MONACO (Reuters) - Nico Rosberg had better brace for the backlash from Lewis Hamilton after ending his Mercedes team mate’s run of four wins in a row and taking the Formula One championship lead.
Jenson Button, who partnered Hamilton at McLaren from 2010 to 2012, was sure from his own experience that his fellow-Briton would come back harder than ever from his Monaco Grand Prix weekend.
Mercedes, winners of all six races so far this season, are in a class of their own and the next race in Canada is one of Hamilton’s old favorites having won there three times in the last six years.
“I always remember with Lewis that when we had a tussle in a race, or there was an issue between us or with the team, he would have a really bad race and be quite outspoken and quite emotional about it,” Button recalled.
“And the next race he would destroy me, he would come there and be stronger than ever.”
Monaco exposed more glaringly than ever just how intense the rivalry has become between Hamilton and Rosberg, how much their relationship has cooled since the start of the season and how much suspicion and intrigue is going on behind the scenes.
The two team mates have finished the last five races one-two and would surely have done so also in the Australian opener had Hamilton not suffered a costly retirement through no fault of his own.
Button said Mercedes were so far ahead of the rest that their drivers would have to ‘wipe each other out’ for anyone else to have a chance of winning.
That fact, with the drivers fighting for every advantage, is turning the championship into a round-by-round bout reminiscent of the duels between Ayrton Senna and Alain Prost at McLaren in 1988 and 1989.
Rosberg won the latest battle after he secured a controversial pole position on Saturday, skidding off at a crucial moment in a mistake that forced Hamilton to slow just when he looked like going faster.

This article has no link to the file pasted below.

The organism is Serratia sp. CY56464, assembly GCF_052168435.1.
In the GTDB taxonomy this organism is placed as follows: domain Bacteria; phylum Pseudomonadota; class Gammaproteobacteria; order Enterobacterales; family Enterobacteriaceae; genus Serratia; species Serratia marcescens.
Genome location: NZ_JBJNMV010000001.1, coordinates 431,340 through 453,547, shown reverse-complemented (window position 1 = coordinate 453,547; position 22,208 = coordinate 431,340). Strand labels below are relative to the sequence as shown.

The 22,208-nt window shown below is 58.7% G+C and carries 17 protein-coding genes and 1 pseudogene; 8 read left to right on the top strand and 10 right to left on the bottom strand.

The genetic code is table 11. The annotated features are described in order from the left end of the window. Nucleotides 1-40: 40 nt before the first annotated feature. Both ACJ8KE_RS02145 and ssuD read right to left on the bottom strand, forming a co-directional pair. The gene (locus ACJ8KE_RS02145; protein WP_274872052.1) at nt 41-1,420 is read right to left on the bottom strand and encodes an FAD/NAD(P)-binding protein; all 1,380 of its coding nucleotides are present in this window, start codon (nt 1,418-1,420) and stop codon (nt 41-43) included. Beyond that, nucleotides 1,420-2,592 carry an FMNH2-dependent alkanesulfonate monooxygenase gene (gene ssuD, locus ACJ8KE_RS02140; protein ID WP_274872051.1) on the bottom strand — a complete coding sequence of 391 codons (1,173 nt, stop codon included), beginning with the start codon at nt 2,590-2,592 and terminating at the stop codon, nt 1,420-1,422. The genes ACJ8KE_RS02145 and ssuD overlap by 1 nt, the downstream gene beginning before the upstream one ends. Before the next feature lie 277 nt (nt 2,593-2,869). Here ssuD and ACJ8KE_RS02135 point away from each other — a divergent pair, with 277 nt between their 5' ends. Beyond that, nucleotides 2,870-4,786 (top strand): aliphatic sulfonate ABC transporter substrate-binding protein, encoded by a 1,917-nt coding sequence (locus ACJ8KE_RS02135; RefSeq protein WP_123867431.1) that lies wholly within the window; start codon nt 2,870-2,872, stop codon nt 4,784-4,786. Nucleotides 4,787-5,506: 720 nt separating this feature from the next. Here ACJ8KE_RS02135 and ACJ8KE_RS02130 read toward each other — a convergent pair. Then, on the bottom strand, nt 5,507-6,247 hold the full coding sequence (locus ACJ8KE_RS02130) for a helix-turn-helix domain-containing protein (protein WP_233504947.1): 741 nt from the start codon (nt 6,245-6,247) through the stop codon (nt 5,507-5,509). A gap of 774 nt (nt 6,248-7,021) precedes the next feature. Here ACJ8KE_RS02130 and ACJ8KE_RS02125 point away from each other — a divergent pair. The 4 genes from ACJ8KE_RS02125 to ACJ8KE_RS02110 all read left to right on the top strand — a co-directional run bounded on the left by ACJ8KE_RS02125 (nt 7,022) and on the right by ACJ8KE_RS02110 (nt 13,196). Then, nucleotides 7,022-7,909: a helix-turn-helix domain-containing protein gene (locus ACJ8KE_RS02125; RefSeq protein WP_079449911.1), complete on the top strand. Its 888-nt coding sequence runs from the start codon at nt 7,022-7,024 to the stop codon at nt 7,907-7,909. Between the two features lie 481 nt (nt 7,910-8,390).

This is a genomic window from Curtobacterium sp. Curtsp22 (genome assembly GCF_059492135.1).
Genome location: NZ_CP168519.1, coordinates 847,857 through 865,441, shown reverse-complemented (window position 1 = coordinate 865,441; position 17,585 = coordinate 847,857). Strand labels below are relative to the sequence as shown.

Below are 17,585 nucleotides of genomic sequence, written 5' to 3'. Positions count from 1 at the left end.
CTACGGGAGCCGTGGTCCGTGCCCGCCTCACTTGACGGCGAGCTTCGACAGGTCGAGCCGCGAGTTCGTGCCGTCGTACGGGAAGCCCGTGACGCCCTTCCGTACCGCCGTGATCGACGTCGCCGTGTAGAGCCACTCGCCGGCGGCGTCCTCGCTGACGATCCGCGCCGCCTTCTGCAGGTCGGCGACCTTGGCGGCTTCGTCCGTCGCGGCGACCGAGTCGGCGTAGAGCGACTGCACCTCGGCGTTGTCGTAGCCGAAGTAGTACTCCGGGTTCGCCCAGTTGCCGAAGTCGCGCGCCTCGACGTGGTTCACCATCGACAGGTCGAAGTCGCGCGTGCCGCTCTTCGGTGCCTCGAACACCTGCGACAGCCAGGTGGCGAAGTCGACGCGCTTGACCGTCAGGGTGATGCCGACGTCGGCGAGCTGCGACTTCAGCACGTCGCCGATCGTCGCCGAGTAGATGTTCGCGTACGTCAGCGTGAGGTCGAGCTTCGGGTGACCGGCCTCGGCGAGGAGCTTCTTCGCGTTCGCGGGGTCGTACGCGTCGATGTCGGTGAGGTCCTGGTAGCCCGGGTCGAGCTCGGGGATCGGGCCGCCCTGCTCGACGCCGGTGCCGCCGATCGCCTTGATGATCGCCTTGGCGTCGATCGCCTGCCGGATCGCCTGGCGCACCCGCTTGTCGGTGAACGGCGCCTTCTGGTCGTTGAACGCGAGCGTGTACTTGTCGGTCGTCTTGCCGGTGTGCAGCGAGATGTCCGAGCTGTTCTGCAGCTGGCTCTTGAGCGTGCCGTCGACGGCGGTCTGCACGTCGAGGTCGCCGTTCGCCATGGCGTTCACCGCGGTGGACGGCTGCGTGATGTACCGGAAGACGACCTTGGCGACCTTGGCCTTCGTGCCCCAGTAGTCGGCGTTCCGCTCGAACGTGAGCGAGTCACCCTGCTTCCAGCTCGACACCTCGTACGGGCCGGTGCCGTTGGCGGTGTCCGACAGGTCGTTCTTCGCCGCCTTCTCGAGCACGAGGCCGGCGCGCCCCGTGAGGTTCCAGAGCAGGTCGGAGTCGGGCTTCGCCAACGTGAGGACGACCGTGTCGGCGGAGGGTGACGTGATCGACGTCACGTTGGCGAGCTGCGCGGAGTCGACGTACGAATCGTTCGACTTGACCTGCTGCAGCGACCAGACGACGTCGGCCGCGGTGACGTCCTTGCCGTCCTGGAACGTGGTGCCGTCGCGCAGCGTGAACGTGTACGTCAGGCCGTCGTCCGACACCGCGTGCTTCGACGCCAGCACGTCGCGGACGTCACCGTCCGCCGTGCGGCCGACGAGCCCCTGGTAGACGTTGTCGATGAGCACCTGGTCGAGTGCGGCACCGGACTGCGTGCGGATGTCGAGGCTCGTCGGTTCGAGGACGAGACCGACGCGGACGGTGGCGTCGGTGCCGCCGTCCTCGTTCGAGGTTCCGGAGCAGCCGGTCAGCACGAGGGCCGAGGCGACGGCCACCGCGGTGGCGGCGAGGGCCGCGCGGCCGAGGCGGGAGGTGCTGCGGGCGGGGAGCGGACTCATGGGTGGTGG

Race stewards investigated and found no wrongdoing by the German but Hamilton was clearly suspicious that Rosberg had pulled a fast one, knowing it would be nearly impossible to overtake in the race.
“Whether he (Nico) did it on purpose or not, Lewis is going to think that he did,” Button told Reuters. “And that’s the way it is when you are team mates and pushing that hard and fighting for a championship.
“This has really helped Nico’s championship, breaking Lewis’s (run of) wins but is Lewis strong enough to come back? I really do think he is. You will see an even more determined Lewis at the next race.
“The mind games people play on him will not work. Initially, he is quite an emotional character, initially it might hurt but he will come back stronger than ever,” said the 2009 world champion.
Button recalled how Hamilton had chafed at the Belgian Grand Prix, which Button won in 2012, over running a different downforce level to his team mate.
“It hurt him that weekend but the next race he came back and he won it,” recalled the Briton. “He’s very good at turning it around and coming back because he is a superb driver, he is very fast and he can wrestle a car around a circuit.
“He won’t have any issues going into the next race with Nico, even if there are any games going on – and I don’t think there are.”
Reporting by Alan Baldwin, editing by Pritha Sarkar